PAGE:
Does it bother you that when meeting someone for the first time, the first thing they ask is “What do you do?”
We identify ourselves by our jobs. Others develop an idea about us by the profession we have or have not chosen. The titles we have and the roles we play become how we see ourselves. By answering this question, we often only share a small piece of who we are. However, we also live in a society that wants a small sound bite and desires to know who we are in a small concise manner.
Brene Brown addresses the subject of slash careers in her book The Gift of Imperfection. She describes herself as a mom/ partner/researcher/ writer/ storyteller and a list of several other things. She also shares the story of meeting a woman who designed jewelry (Brene was wearing some of her earrings) and when the question was asked, “How long have you been a jeweler?”, the woman replied, “I wish, I’m a CPA, not a real jeweler.” Brene found it funny as she was standing there wearing jewelry that the woman had created.
Not long after I left my career as a full time grief counselor at a respected agency, I realized that I would no longer have just one job. Gone were the days of being able to answer the question “What do you do?” with one answer. Although, I have found that depending upon the circumstance, I may only provide one answer.
To share any day of my life is to share that I am continuously moving back and forth between the different realms of my life. Although by nature I crave structure, the new routine ebbs and flows which at times can be frustrating.
I have friends and acquaintances who suddenly felt I was not working after I left my full time job. I even heard, “Well that’s good that you are working again.” when I chose to join my current clinic.
What? So teaching 3 college courses is no longer considered work? Keeping my house organized and planning/cooking meals is not work? It is sad that simply because one’s life doesn’t mirror what mainstream society feels it should be that comments like this are being made. I find validation when I meet with others like my friend Emily, who has shared the same has been said to her.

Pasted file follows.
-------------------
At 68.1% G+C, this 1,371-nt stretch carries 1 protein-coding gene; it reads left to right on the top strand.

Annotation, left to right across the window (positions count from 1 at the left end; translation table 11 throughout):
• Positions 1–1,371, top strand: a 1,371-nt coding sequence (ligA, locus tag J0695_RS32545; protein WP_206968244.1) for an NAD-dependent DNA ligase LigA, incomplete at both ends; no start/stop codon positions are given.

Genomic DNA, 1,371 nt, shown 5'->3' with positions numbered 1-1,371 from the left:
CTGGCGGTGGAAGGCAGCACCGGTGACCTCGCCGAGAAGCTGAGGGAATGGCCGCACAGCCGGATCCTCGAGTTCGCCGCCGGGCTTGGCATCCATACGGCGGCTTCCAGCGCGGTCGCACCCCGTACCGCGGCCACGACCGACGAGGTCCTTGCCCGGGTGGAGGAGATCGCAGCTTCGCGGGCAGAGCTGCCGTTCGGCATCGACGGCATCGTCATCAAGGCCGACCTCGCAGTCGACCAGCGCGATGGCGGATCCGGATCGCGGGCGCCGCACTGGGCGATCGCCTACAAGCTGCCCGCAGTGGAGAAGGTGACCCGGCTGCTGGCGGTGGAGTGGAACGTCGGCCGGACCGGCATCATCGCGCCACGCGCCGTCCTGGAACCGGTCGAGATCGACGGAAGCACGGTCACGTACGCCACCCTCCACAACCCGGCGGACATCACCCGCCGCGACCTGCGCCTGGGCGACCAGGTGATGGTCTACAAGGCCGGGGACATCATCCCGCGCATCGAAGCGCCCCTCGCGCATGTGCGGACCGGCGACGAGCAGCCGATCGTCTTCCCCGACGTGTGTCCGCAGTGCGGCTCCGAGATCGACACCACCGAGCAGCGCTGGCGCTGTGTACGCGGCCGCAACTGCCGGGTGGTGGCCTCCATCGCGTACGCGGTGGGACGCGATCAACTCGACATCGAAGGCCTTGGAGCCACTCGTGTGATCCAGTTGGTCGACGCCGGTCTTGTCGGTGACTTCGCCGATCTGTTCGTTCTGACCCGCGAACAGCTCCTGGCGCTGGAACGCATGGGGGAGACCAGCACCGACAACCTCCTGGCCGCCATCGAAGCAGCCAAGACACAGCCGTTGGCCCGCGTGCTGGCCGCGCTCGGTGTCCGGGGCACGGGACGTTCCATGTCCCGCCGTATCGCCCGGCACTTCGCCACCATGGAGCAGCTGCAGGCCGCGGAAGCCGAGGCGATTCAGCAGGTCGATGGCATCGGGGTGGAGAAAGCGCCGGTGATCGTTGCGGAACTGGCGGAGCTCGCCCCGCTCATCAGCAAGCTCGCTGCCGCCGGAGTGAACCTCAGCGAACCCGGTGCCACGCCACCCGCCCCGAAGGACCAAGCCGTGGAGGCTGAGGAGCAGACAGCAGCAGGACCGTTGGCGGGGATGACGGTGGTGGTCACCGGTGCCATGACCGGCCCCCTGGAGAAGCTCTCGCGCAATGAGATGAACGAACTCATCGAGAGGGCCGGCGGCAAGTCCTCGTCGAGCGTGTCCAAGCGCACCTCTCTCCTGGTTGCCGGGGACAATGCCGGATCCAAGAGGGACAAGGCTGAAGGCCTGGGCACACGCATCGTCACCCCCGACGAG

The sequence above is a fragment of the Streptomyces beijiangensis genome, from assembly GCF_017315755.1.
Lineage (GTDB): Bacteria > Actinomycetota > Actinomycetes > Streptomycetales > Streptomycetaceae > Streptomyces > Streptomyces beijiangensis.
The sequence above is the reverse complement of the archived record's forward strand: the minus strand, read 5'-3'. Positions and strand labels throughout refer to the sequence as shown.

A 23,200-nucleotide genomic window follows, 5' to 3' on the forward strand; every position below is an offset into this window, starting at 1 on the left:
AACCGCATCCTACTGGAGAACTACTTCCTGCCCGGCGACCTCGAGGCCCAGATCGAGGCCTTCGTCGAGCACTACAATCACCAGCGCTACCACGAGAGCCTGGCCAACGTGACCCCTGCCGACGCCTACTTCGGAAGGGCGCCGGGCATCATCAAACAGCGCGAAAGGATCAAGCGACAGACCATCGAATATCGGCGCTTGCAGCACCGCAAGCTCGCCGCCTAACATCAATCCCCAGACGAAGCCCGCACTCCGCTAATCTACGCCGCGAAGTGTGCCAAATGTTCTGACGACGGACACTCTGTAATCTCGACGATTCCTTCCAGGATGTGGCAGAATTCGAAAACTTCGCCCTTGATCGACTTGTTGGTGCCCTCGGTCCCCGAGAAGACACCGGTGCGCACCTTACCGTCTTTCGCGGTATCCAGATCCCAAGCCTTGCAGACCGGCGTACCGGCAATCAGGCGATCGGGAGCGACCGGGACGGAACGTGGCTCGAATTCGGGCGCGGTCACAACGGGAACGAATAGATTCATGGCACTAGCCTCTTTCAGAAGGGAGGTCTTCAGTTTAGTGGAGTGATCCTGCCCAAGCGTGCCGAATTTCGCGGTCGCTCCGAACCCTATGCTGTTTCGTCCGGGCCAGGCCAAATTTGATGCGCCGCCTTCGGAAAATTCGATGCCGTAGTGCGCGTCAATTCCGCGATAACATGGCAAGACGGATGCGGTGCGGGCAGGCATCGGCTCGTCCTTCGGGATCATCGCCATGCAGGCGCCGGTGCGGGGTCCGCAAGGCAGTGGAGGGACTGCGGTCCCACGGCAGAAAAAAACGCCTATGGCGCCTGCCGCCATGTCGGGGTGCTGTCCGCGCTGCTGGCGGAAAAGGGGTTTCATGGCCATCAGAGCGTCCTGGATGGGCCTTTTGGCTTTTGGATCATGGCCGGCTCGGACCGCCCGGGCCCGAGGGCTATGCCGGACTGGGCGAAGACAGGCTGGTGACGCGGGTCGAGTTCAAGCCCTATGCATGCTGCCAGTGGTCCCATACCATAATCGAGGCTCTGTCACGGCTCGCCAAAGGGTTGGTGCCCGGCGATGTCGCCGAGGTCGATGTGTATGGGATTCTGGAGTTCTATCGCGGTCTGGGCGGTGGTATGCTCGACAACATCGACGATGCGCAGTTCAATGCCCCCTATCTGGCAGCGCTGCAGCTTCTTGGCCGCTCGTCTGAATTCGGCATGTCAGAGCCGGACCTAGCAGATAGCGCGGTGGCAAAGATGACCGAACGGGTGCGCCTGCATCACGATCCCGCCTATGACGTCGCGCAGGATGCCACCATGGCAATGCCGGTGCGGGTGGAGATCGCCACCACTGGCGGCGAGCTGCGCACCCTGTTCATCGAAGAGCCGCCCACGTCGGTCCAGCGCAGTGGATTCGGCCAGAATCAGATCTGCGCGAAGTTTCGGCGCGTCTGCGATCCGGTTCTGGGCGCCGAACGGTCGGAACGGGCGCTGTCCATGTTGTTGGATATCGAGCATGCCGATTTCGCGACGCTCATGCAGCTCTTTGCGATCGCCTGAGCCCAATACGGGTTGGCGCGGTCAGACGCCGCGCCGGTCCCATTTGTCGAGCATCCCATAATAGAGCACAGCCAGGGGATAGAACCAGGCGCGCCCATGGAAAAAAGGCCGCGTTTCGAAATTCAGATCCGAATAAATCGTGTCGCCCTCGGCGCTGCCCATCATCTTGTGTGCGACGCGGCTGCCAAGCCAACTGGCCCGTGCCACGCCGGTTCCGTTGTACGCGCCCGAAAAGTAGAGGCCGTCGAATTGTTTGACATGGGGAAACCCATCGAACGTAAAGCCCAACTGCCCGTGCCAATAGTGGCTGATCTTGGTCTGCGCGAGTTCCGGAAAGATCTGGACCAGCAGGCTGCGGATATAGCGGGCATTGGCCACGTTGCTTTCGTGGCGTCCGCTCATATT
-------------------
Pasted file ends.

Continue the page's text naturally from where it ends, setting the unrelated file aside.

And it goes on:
As I have written multiple bios of myself (not an easy task) for different events, trainings and resources, I have become more acceptable with acknowledging that I have slash careers. I can no longer be placed into one category.
So what do I do?
I am wife/friend/counselor/life coach/speaker/trainer/blogger/writer/advocate/college instructor. My hobbies include decorating/reading/exercise/gardening/being outdoors/traveling. In all honesty, I could share even more.
- I can not share with you a typical day in the life because there are never two days that are the same.
- I try to get up most morning to workout at 5:30 – some days are better than others.
- Currently I see private clients on Tuesday and Thursdays with some on other days of the week. I also teach on Tuesdays evenings.
- I provide clinical supervision to 4 students on a weekly basis.
- I must prepare and grade weekly papers for two classes. In addition to Tuesday I have a two hour class on Wednesdays.
- I am in the process of preparing an online CEU class offering and provide CEU trainings in person bimonthly.
- We don’t have a housekeeper, so that falls to me one day of the week, typically Friday or Saturday.
- I have to regularly schedule my friends as we are all busy women.
- Fridays nights are typically our date night at home.
- I write a blog and spend a little time each day focusing on posts and connecting with others.
I share this post not to somehow prove that I work but to demonstrate that each of us perform multiple roles throughout a day. Each of us can fall into the category of having slash careers. We shouldn’t be ashamed if we no longer fit into one category on our IRS form (this year I was listed as a counselor). We should be proud that our talents are multifaceted.
So, what do you do?
How do you identify yourself? Have you established a slash career?